Okay, so let's assess the damage:

Frame: ~ $6.00
Paper: ~$.30
Markers: ~$3.00 for a 3-4 pack
Velcro: (a craft room staple!) ~$3.00 for a small pack

Whole project: $12.30 for one. 
If you do 3, $24.90 which figures out to $8.30 each. 

Time: ~ 10 minutes per frame.  

Level of ease: Kid + Adult. The Adult will need to help with the glass and, depending on the way the back fastens on, the back of the frame. Of course, the cutting of the paper too.

NOT BAD! It's a great gift to wrap up and keep on hand for those forgotten birthdays. Perhaps I'll wrap a few extra in December to put under the tree... Just in case someone gives me a present and I totally forgot to get them one. Then I get to pull the "I've got YOUR present right here!"Yes... I think that's what I'll do. 
YOUR turn. What do you think? Will you try it? What will  you change? 

lindsey daniella

Saturday, August 27, 2011

Introductions all around

In my home, "Lindsey Daniella did it!" was a phrase I heard quite often.
"Who left the door open!?"
 "Lindsey Daniella did it!"
"Who made the mess in the kitchen!?"
"Lindsey Daniella did it!"
"Who let the crayon melt in the backseat!?"
"Lindsey Daniella did it!"
"Who pressed the pencil down so hard the word 'galaxy' is forever engraved in the kitchen table!?"
"Lindsey Daniella did it!"
"What is that smell!?"
"Linds..." Well, that wasn't always me. I'm just sayin'.

Besides, you get the point.

Add 5... 10... 20 years and all of the sudden, I LOVE hearing the phrase "Lindsey Daniella did it!"

"Who made the cake?"
"Lindsey Daniella did it!"

"Who made this quilt?"
"Lindsey Daniella did it!"

"Who put this together?"
"Lindsey Daniella did it!"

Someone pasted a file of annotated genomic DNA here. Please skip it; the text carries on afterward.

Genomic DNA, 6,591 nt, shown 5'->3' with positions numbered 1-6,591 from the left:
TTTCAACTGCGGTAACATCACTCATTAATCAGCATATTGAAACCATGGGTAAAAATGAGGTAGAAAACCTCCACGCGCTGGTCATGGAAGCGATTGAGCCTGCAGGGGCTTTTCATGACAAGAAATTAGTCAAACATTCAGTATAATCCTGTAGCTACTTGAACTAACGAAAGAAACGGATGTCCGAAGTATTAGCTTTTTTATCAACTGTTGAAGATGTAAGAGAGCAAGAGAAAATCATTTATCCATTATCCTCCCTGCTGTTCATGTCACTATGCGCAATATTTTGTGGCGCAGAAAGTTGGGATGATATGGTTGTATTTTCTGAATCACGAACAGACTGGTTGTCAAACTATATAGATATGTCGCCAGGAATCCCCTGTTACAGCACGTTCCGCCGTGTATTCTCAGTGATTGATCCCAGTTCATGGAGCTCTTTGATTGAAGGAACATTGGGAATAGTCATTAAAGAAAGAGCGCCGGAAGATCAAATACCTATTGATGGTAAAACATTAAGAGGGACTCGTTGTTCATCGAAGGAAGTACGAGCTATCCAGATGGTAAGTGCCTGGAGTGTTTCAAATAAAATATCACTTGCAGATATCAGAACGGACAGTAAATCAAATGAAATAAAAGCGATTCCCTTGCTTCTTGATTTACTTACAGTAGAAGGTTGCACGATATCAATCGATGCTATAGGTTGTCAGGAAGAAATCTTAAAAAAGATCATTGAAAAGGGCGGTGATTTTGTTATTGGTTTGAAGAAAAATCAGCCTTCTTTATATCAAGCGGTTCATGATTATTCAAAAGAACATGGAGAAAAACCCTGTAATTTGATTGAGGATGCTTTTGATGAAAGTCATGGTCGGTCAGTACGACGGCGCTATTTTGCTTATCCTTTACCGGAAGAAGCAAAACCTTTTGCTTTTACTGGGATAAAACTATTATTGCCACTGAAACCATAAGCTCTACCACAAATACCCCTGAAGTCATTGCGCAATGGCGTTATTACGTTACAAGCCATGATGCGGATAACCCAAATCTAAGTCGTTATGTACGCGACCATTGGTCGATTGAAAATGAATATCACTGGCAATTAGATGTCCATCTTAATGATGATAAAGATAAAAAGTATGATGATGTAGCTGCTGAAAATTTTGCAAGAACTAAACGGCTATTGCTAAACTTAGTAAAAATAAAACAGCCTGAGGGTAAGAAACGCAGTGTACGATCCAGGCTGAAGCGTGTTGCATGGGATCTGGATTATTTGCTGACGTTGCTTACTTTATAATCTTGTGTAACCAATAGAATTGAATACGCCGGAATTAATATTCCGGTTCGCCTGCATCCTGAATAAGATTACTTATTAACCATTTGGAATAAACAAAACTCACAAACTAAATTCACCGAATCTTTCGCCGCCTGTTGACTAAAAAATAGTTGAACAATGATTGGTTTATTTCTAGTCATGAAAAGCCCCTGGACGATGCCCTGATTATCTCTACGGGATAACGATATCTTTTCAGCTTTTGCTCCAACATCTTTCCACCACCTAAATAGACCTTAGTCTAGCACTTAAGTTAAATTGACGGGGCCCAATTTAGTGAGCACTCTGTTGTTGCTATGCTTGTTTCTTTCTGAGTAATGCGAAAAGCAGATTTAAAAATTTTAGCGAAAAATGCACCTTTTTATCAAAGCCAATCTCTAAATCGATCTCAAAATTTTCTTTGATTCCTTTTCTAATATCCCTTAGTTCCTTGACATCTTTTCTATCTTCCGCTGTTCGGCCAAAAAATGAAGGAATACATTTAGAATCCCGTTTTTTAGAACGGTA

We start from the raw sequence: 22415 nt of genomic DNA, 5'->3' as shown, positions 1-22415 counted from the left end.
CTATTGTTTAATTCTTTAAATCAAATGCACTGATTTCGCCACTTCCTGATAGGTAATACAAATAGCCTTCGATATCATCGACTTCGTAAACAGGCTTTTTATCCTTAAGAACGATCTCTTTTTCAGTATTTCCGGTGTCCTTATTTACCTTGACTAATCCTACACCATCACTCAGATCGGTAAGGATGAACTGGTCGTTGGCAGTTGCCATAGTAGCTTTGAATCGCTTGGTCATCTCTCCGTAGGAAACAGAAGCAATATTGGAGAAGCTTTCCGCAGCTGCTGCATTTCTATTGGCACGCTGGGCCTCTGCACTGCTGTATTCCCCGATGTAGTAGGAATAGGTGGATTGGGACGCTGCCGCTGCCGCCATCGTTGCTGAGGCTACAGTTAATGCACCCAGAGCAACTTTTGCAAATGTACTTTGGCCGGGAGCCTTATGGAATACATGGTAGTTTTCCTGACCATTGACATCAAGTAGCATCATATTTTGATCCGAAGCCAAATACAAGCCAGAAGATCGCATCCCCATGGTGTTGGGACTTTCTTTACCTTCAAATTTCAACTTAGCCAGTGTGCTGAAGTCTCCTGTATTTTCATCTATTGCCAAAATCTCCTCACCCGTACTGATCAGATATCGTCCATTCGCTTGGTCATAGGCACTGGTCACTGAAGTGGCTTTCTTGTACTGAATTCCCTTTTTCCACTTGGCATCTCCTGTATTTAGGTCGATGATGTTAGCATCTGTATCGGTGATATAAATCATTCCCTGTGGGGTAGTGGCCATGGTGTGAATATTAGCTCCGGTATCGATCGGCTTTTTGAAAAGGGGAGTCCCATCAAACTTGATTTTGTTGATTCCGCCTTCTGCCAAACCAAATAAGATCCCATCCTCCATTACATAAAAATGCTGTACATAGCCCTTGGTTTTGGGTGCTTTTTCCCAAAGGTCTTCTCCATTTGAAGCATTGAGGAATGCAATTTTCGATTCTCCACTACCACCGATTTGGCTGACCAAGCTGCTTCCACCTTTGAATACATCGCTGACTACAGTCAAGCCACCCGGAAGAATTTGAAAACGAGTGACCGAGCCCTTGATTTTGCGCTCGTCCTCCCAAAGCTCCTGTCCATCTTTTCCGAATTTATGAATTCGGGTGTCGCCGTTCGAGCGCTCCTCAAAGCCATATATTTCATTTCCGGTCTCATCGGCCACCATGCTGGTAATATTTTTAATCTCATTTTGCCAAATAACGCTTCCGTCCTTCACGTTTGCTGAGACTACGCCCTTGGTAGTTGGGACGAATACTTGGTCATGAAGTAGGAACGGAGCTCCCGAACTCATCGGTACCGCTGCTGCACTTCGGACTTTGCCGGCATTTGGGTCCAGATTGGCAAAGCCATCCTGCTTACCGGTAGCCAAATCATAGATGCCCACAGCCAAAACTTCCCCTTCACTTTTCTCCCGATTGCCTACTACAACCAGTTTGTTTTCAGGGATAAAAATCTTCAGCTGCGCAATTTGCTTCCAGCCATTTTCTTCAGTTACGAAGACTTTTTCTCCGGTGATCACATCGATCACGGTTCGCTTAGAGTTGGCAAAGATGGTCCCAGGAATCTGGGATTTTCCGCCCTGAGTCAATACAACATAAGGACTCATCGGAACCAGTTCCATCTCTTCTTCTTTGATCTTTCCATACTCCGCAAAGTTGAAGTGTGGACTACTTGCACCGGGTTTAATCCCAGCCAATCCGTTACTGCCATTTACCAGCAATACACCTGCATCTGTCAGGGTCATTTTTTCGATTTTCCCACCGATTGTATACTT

Sewing, cooking, stamping, crafting... I love it all. But I HATE having these amazing craft ideas and finding out that either 1, takes too long or 2, it is WAY too expensive. Oh, and what about all those crafty girls that recommend you use these "objects laying around the home" like 300 year old antique mirrors or that perfect frame with all the classy swirls or that chair that is just begging to be re-purposed? Come ON, Martha! If I had a 300 year old antique mirror, I wouldn't be looking for craft ideas to make something that LOOKS like a 300 year old antique mirror! And I don't know which Goodwills YOU'RE going to, but MY Goodwill doesn't have items like THAT. Well, perhaps they do, but I don't have time to go to 5 different locations, 7 days a week.

Here's the part where I announce my goal. I'm going to do these projects I see online, or the ones I think of myself. As best I can, I'm going to report on the time. I'm going to report on cost. I'm going to report on frustration level. I'm going to report on the smile on the face of the person who receives the gift. And you? You're going to tell me if you love it. You're going to report on the same project if you try it. Easy enough, right?

So, my dear friends, grab a cup of tea, a hot glue gun, a jar of allspice, and your computer... let's get started.

lindsey daniella